My experience working with the coops was great. As I mentioned on my report from my visit to the coops in May 2011, “things are changing”. Now I can confirm this, but the speed of it is amasing. Farmers were very motivated and their commitment to not only producing good quality and top quality coffees is there but their environmental credentials have been more than ever present. Coops are setting projects to manage the waste generated from the coffee production and processing, this at individual level and Wet Mills as well. Farmers have built small bio-gas digesters at the back of the homes and are getting up to 2 hours of bio gas a day which help them a lot to reduce their demand of wood for energy. On a larger scale, one of the coops we work with has built an ethanol processing plant which will reduce considerably; both the waste generated at the factory and their demands for energy to run the mill. Also I have seen some interesting tourism projects brought to the communities with the goal of diversifying the source of income that currently relies mainly on coffee. Of course, a lot of energy still goes into coffee production. We are actively supporting a project set up to make the best coffees produced by individual farmers known and recognised by their merits. The truly micro lot coffees have been processed with a lot of care and processed as naturals, pulped naturals and washed according to the demand of the market and the cup potential of the different varietals. Few years ago, It would have been very difficult to run this kind of projects as farmers and coops did not see the importance of producing quality coffees as the best way to improve their livelihoods. We will continue supporting these kinds of initiatives as we see that they are having a direct and sustainable impact on farmers.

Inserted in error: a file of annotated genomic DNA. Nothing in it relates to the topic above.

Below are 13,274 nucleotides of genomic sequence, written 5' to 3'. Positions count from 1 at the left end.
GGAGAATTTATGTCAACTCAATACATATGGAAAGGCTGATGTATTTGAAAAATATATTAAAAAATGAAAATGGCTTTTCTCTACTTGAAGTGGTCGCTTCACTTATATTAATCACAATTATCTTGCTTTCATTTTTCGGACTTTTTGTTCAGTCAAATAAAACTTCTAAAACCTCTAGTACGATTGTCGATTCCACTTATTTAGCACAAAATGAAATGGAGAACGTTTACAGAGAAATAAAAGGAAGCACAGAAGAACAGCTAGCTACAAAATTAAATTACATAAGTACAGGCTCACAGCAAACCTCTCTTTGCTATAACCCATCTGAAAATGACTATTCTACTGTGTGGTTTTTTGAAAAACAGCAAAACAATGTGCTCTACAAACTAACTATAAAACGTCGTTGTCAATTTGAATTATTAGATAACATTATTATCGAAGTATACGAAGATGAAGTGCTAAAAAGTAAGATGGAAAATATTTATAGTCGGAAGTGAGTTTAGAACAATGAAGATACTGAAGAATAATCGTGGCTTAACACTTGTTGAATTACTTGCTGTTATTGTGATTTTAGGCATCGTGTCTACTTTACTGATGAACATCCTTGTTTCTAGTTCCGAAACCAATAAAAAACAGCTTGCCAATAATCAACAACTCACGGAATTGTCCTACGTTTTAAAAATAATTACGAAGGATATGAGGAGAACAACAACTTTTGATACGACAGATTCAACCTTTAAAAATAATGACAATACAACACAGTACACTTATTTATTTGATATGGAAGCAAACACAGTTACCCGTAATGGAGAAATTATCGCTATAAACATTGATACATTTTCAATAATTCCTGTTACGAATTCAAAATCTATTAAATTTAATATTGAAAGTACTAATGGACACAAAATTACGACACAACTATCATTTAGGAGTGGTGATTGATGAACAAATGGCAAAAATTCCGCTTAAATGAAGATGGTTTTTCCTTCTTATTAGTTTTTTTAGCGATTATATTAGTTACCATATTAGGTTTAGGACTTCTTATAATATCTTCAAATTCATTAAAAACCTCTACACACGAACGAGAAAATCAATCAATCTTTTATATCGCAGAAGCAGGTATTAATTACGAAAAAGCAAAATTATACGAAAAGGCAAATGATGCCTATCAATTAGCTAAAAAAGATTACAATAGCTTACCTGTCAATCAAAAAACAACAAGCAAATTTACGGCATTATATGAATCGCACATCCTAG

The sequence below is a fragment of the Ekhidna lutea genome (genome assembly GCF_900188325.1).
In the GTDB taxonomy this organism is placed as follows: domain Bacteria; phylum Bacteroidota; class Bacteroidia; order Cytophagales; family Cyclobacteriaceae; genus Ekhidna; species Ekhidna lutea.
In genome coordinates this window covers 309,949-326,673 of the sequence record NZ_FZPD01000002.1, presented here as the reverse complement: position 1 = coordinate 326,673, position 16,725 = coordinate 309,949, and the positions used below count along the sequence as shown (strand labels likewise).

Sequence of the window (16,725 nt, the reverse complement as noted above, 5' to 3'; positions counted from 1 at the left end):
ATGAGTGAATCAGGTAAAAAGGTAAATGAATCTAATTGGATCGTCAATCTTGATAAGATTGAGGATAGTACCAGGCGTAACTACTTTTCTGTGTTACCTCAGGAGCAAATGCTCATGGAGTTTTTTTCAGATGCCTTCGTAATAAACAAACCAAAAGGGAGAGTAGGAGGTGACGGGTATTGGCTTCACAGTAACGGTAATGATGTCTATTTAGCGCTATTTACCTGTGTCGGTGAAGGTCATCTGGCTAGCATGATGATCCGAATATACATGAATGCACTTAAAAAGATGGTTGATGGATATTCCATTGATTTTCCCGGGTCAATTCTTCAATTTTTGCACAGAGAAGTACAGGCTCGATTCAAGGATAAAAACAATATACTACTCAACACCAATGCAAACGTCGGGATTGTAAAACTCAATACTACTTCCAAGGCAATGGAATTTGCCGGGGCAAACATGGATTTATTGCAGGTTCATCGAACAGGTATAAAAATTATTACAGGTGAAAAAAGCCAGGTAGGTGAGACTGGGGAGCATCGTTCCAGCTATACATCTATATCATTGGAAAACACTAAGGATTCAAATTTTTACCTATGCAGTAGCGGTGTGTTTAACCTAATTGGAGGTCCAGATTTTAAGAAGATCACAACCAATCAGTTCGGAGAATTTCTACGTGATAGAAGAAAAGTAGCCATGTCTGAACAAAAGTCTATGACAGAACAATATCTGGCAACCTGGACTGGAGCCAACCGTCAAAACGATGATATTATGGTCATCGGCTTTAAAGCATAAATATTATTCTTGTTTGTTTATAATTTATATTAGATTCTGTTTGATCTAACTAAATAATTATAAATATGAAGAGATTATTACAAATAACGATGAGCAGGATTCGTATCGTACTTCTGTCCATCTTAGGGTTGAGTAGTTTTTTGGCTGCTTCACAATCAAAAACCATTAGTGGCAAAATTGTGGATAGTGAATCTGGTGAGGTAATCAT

From Honduras I flew home to Ecuador where I stayed for a couple of days before continuing with my journey to see our suppliers in Mexico. I had a great time there travelling from the north to the south of the country. The food and hospitality of the people was second to none, yes I had some lovely tequilas as well, eeehah…!!

As many of you know last year we brought some of the best Mexican coffees processed as micro lots. So it was time to pay a visit the people behind these lovely coffees and learn more about their work. A project to improve the livelihood of coffee farmers by producing and exporting top quality fully traceable coffees was established back in 1996 with just one group. Now this project has expanded nicely and covers most of the producer groups located in the Nayarit region. I was very impressed with the level of professionalism and cohesion of the producers.

Out of the 9 groups of producers present in the region 8 participate in the project. There have been some challenges but with the technical support of Cafes Sustentables de Mexico, a local company specialising in process and credit facilities to small farmers, some of the best coffees of the country have been produced. Also it is important to mention that a long term agreement and commitment is established among all the parties involved in the project, including the final buyers.

A very positive trip

Overall this trip has been very positive and has given me an insight into the strategies put in place by coffee producers, being individual private estates or cooperatives, to face the uncertainties brought by dealing with a product prone to many variables of human and natural character. Our role has always been in working closely with our suppliers acting as a catalyst between them and our customers as a way of keeping long term business relationships.